South Atlantic Sunrise, 1988

31. Long, tiring days

This is another of my infrequent posts which is what Natural Adventures was originally set up for. For those of you unfamiliar with my Falkland Islands journal I will offer a quick recap. In 1988 I landed a job as a fisheries scientist working with the Falkland Islands Government on a contract just shy of a year. This blog is a faithful digitisation of the journal I wrote on that trip. For me, this is a catharsis, for you it may be an insight into the mind of a 24 year old on an exciting and challenging adventure.

The scene is set in the first post ‘An Ill Wind‘, which you might like to read for context.

 

Suday 26 June 1988. Koei Maru 30

Aah, at last a day off. I slept so terribly, the rough sea rolled me about something rotten. It is a little better now, but would have been terrible if we had tried a set (setting the longline) this morning.

I think my stomach bugs are caused by the sashimi! my body just isn’t used to it. I must confess that the raw tuna is excellent.

Wrote letters to Mum and Ad and to Deb.

I have been considering a reply to Karen’s rather frustrated letter in which she seems to ask ‘what are we doing here?’ or something similar.

I’ve thought of many answers, but some may seem a little brutal, and sinceshe thinks I am a brute anyway I don’t want to upset her again.

Began to write my schedule for other scientists (I refuse to call them observers) who will work on the KM30 while I am on leave, namnely Crag and Phil.

I am still furious about my tax position with PDA – this company seems to be nothing but trouble.

 

Monday 27 June 1988. Koei Maru 30

A beautiful sunrise – I wonder if I will see such lovely sights again when I return to the UK – for starters I don’t think I will ever be up in time!

I hear Africa calling

Africa calling

Possibly cos I’m listening to African Sanctus at this moment.

Some more pretty corals today – I should be able to build up quite a good collection.

Several albatross were caught up in the lines today – I think they go for the squid bait  when the line is deployed and get caught up, dragged down and drown – it is very sad indeed. I also thought it was unlucky to kill an albatross, but maybe that is only if it is intentional.

Black browed albatross and giant peterels alongside the Koei Maru 30, 1988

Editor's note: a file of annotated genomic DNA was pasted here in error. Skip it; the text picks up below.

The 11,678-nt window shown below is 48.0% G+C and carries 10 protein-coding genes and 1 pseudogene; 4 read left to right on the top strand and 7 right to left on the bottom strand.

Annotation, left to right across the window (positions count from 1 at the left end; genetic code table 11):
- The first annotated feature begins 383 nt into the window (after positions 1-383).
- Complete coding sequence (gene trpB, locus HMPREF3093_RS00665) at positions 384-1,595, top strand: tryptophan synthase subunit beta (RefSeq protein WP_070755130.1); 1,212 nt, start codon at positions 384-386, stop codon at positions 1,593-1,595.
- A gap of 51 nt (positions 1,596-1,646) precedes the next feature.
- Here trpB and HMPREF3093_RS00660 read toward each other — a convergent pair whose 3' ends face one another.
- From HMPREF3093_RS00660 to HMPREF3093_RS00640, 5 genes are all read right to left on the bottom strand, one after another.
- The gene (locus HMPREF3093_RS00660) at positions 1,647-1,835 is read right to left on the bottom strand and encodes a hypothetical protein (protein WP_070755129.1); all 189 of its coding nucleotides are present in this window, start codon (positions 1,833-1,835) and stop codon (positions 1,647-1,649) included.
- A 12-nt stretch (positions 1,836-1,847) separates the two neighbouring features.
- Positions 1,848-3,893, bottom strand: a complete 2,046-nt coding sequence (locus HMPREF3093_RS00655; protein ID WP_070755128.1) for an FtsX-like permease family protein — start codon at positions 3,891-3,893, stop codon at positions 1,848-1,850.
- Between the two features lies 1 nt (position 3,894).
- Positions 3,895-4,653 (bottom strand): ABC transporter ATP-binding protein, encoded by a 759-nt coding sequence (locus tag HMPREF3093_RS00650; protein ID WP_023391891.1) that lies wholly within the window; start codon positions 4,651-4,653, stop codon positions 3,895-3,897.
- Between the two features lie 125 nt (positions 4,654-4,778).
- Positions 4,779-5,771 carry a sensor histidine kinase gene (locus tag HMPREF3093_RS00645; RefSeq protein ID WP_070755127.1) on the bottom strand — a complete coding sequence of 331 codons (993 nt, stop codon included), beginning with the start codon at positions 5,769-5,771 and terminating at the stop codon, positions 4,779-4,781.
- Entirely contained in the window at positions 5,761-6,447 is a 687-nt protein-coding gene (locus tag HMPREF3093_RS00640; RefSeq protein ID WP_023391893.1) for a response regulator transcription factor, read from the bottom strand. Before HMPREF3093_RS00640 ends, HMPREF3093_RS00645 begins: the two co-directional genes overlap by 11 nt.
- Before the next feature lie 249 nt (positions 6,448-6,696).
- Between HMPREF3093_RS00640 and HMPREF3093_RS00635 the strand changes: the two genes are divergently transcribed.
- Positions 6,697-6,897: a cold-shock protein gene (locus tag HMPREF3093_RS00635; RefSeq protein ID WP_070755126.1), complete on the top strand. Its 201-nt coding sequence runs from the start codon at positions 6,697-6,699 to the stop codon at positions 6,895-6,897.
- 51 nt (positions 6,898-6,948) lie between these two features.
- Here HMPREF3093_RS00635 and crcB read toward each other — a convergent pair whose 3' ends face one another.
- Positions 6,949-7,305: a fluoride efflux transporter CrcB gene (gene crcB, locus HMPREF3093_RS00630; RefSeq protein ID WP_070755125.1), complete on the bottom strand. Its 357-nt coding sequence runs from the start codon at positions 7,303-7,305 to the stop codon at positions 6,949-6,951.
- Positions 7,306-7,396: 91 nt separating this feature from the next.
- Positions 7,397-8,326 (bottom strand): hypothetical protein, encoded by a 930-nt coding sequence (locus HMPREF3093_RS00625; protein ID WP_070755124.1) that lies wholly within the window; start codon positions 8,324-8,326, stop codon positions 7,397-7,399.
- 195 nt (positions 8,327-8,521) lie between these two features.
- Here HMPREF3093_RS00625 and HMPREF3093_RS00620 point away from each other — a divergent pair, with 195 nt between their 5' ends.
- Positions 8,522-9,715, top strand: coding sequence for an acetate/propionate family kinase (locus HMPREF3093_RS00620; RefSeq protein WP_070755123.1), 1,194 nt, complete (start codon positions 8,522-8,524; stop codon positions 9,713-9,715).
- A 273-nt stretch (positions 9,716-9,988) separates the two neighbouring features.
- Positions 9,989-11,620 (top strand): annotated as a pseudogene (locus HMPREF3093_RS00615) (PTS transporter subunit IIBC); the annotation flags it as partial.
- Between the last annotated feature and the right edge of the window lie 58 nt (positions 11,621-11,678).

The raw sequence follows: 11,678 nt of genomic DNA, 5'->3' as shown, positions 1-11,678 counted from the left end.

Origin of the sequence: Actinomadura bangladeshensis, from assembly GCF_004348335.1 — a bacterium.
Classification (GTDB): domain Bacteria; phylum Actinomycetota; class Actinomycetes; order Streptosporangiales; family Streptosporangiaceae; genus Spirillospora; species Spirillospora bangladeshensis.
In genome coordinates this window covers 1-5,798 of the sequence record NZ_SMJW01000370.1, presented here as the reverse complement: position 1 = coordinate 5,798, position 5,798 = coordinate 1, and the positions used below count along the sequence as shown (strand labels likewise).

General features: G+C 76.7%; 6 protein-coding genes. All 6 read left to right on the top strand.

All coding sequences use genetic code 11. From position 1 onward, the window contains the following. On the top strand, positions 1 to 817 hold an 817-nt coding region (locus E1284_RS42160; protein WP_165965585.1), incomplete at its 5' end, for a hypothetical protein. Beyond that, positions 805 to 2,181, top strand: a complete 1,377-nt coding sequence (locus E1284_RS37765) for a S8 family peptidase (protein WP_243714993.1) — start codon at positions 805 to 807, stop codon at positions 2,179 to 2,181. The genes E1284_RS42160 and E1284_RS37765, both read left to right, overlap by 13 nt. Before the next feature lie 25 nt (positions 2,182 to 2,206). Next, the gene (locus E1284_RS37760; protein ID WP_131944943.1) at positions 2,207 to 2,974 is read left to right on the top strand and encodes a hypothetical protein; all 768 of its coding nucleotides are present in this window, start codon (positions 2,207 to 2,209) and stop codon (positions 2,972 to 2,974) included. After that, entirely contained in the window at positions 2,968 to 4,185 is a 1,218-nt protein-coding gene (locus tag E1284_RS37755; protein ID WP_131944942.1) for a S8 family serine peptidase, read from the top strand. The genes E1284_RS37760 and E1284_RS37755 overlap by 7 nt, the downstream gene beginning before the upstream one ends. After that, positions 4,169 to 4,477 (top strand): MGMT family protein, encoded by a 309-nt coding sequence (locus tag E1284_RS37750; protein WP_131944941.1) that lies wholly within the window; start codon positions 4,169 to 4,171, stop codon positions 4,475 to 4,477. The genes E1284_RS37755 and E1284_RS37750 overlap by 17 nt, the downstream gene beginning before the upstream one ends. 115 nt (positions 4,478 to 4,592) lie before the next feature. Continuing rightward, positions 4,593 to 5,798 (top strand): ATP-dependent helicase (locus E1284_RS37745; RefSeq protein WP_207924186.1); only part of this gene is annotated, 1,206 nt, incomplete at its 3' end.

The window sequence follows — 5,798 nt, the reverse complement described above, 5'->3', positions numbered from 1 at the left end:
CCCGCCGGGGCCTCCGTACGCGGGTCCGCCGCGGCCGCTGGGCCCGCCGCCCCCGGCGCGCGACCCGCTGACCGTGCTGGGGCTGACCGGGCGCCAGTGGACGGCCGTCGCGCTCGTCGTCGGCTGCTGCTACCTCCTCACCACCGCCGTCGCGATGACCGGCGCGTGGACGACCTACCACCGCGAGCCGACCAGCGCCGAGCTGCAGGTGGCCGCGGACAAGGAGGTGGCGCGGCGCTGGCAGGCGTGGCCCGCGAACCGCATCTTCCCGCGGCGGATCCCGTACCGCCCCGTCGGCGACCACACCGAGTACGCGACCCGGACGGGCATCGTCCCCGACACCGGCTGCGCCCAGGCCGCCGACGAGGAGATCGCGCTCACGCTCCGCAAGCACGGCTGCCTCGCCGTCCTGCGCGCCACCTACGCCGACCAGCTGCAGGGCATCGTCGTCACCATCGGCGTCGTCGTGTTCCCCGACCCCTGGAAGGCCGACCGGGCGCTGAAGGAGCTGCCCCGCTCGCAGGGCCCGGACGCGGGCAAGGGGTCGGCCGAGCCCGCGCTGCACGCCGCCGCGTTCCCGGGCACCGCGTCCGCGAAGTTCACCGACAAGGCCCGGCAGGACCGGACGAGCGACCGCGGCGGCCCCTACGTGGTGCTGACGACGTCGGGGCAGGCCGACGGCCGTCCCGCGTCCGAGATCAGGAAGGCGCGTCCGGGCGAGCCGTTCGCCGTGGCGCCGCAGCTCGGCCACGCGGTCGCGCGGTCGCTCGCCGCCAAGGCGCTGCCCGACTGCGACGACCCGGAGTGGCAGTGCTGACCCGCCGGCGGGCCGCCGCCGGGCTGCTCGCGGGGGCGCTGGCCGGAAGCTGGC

Black browed albatross and giant peterels alongside the Koei Maru 30, 1988

Not long now ’til home.

 

Tuesday 28 June 1988. Koei Maru 30

I’m getting sick and tired of saying long, tiring day, but today really was – I hope I get some decent sleep.

Had a good radio chat with Elizabeth today – she’s also due for a break in August. She gets two holidays in the time I’ve only had one! RAW DEAL!

The fishing was ace today – I hope it puts egg on the Fishing Master’s face – the crew were working fairly close to capacity I reckon.

5 tons/day, yeah pull the other one shortie!

Zone IV has been the best covered so far – all this is quite a laugh really.

Wrote a letter to Beth – very sweet of her, Charlie and Carl to write, but thwen I suppose I did write first. Letters are my life-blood.

Watching ‘With love from Oregon ’87’ for the third time – what a terrible drama, but a gorgeous half Indian (red) (OMG – we don’t say that these days – native north American) half Japanese girl of about 16 in the starring role.

I now feel at ease with all but two of the crew – ‘Rolf Harris’ and Iagi – they don’t seem to want to be friendly. I’ve made good friends with the grumpy old man – he’s really quite a good bloke.

Abe and Abe, crew members of the Koei Maru 30
Abe and Abe, crew members of the Koei Maru 30

Aah – shower and bed – nice.

 

Wednesday 29 June 1988. Koei Maru 30

A short day – it became too rough to set more than 60 lines (baskets). It was all over by 7.30am. So I decided to sleep, to make up for lost sleep last night – unfortunately this means that I won’t be tired and won’t be able to sleep tonight – vicious circle.

It’s funny but however hard I try I just can’t conjure up any original thoughts – I have none, so my diary becomes a dull, dreary account of my days and not an abstract random selection of my thoughts. I hope the reader (if any) will bear with me. It must be obvious that I’m not very happy at the moment, perhaps this can explain sume of this mundainity (is there such a word?).

As I write I often wonder if any of my children or grandchildren (if I have any) will pick up my diaries and read them. Perhaps they will understand me better for it and see into who I am a little more clearly.

 

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scooj

I am Stephen. I live in Bristol, UK. I decided to shorten my profile...to this: Wildlife, haiku, travel, streetart, psychogeography and my family. Not necessarily in that order.

5 thoughts on “31. Long, tiring days”

    1. It is difficult to know even now whether I actually thought anyone would read the words I wrote other than myself. It is only because of the digital revolution that access to this kind of thing has been made possible, but I couldn’t have know that back in 1988.

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